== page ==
The Supreme Court issued a ruling Wednesday that helps to solidify protections for federal employees who blow the whistle on agency wrongdoing.
By a 7-2 vote, the court ruled that Robert MacLean, a former air marshal who leaked information to the media about security cutbacks, is eligible for whistleblower protection.
The justices said MacLean did not violate federal law when he told an MSNBC reporter in 2003 about Transportation Security Administration plans to cut back overnight trips for undercover air marshals as a way to save money. MacLean went to the press after his superiors ignored his concerns.
Once the MSNBC report was published, members in Congress expressed outrage, prompting the Department of Homeland Security to reverse its plans. Three years later, MacLean was fired by the TSA after it learned he was the leaker.
Although a federal appeals court sided with MacClean, the Obama administration appealed the decision. Its appeal hinged on the argument that whistleblower laws did not protect federal employees who shared information that was “prohibited by law” or by an executive order. TSA regulations prohibit employees from sharing “sensitive security information,” such as the travel status of air marshals.
“There was a Department of Homeland Security regulation that pertained to law enforcement information, and the government’s position was that that regulation had the force of law,” Mathew Tully, founding partner of Tully Rinckey PLLC, told In Depth with Francis Rose Wednesday. “Because of that prohibition, he could not disclose this law enforcement information to others outside of law enforcement. What the Supreme Court held is that an agency can’t create a regulation that prevents whistleblowing, and that is the main ramification out of this case.”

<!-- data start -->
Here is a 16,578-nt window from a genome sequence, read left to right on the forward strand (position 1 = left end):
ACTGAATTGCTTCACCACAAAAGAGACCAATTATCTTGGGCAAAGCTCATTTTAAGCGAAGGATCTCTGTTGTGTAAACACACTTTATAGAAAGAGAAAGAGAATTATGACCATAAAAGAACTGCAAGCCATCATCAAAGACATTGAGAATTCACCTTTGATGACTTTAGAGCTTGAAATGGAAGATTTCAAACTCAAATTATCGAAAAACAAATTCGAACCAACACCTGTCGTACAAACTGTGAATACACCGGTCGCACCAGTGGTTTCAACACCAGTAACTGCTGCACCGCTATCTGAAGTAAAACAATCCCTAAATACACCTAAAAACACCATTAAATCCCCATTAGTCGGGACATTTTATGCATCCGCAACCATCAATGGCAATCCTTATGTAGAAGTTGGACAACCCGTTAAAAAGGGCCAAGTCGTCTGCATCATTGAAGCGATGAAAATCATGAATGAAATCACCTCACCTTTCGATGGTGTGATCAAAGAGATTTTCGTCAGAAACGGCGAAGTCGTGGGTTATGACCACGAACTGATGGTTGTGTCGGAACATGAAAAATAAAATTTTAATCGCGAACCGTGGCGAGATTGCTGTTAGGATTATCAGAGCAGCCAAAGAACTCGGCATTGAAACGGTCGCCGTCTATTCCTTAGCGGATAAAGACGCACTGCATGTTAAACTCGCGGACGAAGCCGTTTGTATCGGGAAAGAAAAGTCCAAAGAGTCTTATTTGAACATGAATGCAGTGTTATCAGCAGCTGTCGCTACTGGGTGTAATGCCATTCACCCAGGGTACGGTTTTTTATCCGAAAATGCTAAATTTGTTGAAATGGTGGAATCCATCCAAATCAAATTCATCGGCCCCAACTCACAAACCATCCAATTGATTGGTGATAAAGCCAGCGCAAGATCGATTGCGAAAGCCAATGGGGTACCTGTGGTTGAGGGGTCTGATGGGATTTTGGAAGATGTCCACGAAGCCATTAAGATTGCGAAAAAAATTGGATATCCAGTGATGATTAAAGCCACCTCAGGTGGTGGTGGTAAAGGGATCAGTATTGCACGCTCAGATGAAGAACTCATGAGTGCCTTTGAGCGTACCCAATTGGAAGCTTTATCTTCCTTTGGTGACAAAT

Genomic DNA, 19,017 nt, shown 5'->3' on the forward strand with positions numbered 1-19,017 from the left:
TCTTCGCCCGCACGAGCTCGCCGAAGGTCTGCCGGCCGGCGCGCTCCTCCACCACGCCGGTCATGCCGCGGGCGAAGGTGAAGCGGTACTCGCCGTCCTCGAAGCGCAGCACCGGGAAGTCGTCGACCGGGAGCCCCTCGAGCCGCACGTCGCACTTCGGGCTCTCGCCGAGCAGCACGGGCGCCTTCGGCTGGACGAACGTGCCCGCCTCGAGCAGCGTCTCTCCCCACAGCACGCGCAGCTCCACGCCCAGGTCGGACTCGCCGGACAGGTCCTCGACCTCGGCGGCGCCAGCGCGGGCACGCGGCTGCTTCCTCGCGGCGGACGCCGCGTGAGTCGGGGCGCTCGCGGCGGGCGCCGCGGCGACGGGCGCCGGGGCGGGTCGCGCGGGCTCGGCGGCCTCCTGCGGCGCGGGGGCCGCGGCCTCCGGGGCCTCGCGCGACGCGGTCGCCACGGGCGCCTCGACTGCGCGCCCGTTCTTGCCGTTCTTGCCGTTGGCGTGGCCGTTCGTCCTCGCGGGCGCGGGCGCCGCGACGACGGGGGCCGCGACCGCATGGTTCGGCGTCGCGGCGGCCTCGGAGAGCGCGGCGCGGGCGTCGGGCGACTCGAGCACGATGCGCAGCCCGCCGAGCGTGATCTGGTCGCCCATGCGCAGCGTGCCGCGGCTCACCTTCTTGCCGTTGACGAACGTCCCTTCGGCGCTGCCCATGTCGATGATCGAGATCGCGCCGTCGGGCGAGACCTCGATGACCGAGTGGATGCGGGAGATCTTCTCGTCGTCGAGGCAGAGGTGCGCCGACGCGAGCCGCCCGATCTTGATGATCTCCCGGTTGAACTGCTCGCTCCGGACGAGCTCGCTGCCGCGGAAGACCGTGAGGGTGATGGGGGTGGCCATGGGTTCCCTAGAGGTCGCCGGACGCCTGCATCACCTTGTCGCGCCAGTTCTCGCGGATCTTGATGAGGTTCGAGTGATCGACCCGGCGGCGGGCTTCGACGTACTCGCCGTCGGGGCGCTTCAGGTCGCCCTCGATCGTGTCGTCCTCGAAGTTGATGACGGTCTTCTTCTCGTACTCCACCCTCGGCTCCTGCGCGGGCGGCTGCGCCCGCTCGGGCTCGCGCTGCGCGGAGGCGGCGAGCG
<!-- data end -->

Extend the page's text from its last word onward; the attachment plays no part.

Chief Justice John Roberts said in his opinion for the court that nothing in federal law prohibits MacLean from doing what he did. The government has raised legitimate security concerns, Roberts said, but they must be addressed by the President through an executive order or Congress by changing the law.
“Although Congress and the president each has the power to address the government’s concerns, neither has done so. It is not our role to do so for them,” he wrote.
Justices Sonia Sotomayor and Anthony Kennedy dissented.
“If MacLean had lost, that would’ve opened up a tidal wave for every government agency that has the ability to enact a regulation to enact a regulation that prevents their employees from disclosing the internal deliberations or communications of the agency to outsiders, which would undercut the Whistleblower Protection Act,” Tully said.
MacLean said that he was honored and grateful for the court’s decision.
“Many great people from non-government organizations, the U.S. Office of Special Counsel, Congress, and the courts came together to make this happen,” he said, in a press release issued by the Government Accountability Project, a whistleblower support group that represented MacLean in his case. “I believe this ruling will give other federal employees more confidence in exposing wrongdoing without breaking the law. No matter what happens, it will always be difficult for a person to risk his career when speaking out.”
Tom Devine, GAP’s legal director and one of MacLean’s lawyers, said that the court’s decision ended MacLean’s eight-year journey in seeking justice.